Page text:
Susan: Okay. If you need something that has a benefit package, Gusto is fantastic. A lot of people are using Gusto to help roll out the benefits to help with payroll as well. Then if you need an HR consultant to help you, for example, write your handbook. I have four W2 employees. The rest of my team are 1099s, but my team, none of them are in the same state. Writing a handbook was a lot harder than I thought it would be because the rules of all the different states. What are you going to use as the base for your PTO, for example, because all the states require something different. Getting a professional to come in and help you with that kind of thing. I have an HR consultant who also has a hotline. If there is, say, an issue in the company with the manager or even me, they have a number to call that’s outside the company where they’re going to jump in and handle this emergency that came up or hopefully help you prevent a lawsuit in a lot of cases. Those types of things are very valuable, but if you have even one W2, you should have a handbook. That’s where your outside consultants can come in and they can help you. Some of them are great. They will even help you with writing up employees or building a culture to help them learn and grow. You can take it to a big extreme if you want with them as your company grows.

David: Okay. At what point do you think then that a business reaches the size where they need to have their own HR person who’s on staff and part of the team?

Susan: Oh, gosh.

David: Is that something beyond that 25-person scope?

Susan: It’s beyond the 25-person I think. If you want somebody in your company as an HR person, you would probably want them to also have a different role. Sometimes they roll finance, HR, and benefits all into one role, for example.

David: Yeah. In my experience, when they do that, the person who gets that HR badge pinned to their chest is like an accountant.

Susan: Yeah, because they’re handling so many of the benefits, right?

David: Right. They end up making someone responsible for it, but generally speaking, when they have a mixed role person like that, the person they’re choosing is not typically a real HR practitioner. That’s why I asked the question. This is probably one of the most neglected expertise areas in most small business because I think that magic number of how many employees you want is probably like 70 or 80 or somewhere out there where you’re big enough to actually bear the extra overhead of having that specialist within the organization.

Susan: Having these fractionals at all of these levels is just a miracle to small business, to be able to hire a fractional HR professional. This is all they do, and they can come in a couple of hours a month and solve your problems of things that it would take you forever to figure out. That you have salespeople that do the same thing, you have ops, you have marketing. Excuse me. All of that is priceless to small business. You get this massive experience that normally you couldn’t afford.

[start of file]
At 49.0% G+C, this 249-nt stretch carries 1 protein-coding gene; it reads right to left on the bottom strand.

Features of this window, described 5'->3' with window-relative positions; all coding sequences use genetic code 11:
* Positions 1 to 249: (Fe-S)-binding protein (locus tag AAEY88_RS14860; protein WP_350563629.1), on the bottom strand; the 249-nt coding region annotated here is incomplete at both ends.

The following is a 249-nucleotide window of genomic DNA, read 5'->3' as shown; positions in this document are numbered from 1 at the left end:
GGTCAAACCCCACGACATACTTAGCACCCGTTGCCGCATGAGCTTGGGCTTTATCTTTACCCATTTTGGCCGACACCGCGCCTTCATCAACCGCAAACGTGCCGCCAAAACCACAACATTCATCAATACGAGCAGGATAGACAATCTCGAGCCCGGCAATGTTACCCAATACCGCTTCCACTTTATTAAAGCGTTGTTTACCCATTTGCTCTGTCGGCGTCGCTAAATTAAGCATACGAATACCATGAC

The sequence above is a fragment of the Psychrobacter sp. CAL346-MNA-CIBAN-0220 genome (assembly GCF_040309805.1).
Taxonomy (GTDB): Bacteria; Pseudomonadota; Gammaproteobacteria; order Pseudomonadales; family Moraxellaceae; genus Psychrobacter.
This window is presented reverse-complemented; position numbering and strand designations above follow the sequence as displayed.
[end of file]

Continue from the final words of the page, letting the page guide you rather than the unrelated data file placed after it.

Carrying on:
David: Yeah. My camera just failed.

Susan: It did. I saw you go out.

Bottleneck #6: Email

David: I’m still here. This is the miracle of live production, so you’ll have to forgive me. I’m not sure what happened. I just rearranged my desk here a little while ago. Maybe I bumped a cable or something, but let’s get to your bonus one, Susan, because you did submit one last one, item number six of these bottlenecks. Email. I can certainly appreciate this being someone who has often decided to come back into my office after supper to spend a little time cleaning up my email, because you’re right. It can get out of hand. You can not respond to things. You can fail to delegate things out of there that you should be delegating and it can pile up and it just makes you feel really uneasy, especially if the number of emails grows beyond a certain threshold.

Susan: I’m a big believer in inbox zero, and there are some ways to get there, but the issue with email is that I believe that a lot of business owners are just operating in it all day. It’s open all day in the background. They’re getting the dings, they’re feeling like everything is important, that everything has to be responded to right now. Guess what? It’s addictive. You feel like you’re getting something done. Oh, well, I responded to that and I handled that. Then at the end of the day, you’re really like, did I do anything? You certainly didn’t do anything intentional. You let your email box drive your day. I’m a big believer in that standpoint of automate what you can. Most of your email tools will allow you to create rules. I had one CIO who wrote a rule that any email that came into his inbox that had the word unsubscribe on it went to a certain file, so he never had to look at spam. Then if he had a few minutes, he could scroll through and see the things he actually wanted, easily, all in one place and at one time. You know none of that’s urgent. There’s nothing urgent that comes to you that says unsubscribe. I’m a firm believer in having a VA that helps you with your email, who can alert you if something’s urgent that you need to respond to and can even handle some of it so that you don’t go in it. I like to tell my VA how to respond to something, because if I go into the email, now I’m sucked into it. That doesn’t mean I never look at it. I look at it maybe two or three times a day. The goal both for the VA and for me is that when we’re done with our list, it should be at inbox zero because that also prevents the fear of opening it and there’s 2000 emails in there and what am I going to do? Email can suck the life out of a small business owner because that becomes something that feels so urgent and important, and it’s just not.